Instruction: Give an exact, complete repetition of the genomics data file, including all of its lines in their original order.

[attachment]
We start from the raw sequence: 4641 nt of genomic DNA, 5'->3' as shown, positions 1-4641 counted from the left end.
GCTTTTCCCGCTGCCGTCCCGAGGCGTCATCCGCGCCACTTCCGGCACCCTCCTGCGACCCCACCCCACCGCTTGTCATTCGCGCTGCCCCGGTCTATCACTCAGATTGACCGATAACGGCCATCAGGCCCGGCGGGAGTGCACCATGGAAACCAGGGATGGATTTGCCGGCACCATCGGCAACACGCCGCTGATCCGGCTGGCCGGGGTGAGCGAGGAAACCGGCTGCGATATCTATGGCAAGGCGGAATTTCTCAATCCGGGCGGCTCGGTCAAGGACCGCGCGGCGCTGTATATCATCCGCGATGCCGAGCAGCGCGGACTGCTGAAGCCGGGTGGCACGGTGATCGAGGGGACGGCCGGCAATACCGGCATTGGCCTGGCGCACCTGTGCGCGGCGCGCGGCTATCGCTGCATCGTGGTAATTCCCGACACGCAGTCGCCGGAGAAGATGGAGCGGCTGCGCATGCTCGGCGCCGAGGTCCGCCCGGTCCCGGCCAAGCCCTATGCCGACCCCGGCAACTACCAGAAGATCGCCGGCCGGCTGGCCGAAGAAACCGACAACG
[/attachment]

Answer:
We start from the raw sequence: 4641 nt of genomic DNA, 5'->3' as shown, positions 1-4641 counted from the left end.
GCTTTTCCCGCTGCCGTCCCGAGGCGTCATCCGCGCCACTTCCGGCACCCTCCTGCGACCCCACCCCACCGCTTGTCATTCGCGCTGCCCCGGTCTATCACTCAGATTGACCGATAACGGCCATCAGGCCCGGCGGGAGTGCACCATGGAAACCAGGGATGGATTTGCCGGCACCATCGGCAACACGCCGCTGATCCGGCTGGCCGGGGTGAGCGAGGAAACCGGCTGCGATATCTATGGCAAGGCGGAATTTCTCAATCCGGGCGGCTCGGTCAAGGACCGCGCGGCGCTGTATATCATCCGCGATGCCGAGCAGCGCGGACTGCTGAAGCCGGGTGGCACGGTGATCGAGGGGACGGCCGGCAATACCGGCATTGGCCTGGCGCACCTGTGCGCGGCGCGCGGCTATCGCTGCATCGTGGTAATTCCCGACACGCAGTCGCCGGAGAAGATGGAGCGGCTGCGCATGCTCGGCGCCGAGGTCCGCCCGGTCCCGGCCAAGCCCTATGCCGACCCCGGCAACTACCAGAAGATCGCCGGCCGGCTGGCCGAAGAAACCGACAACG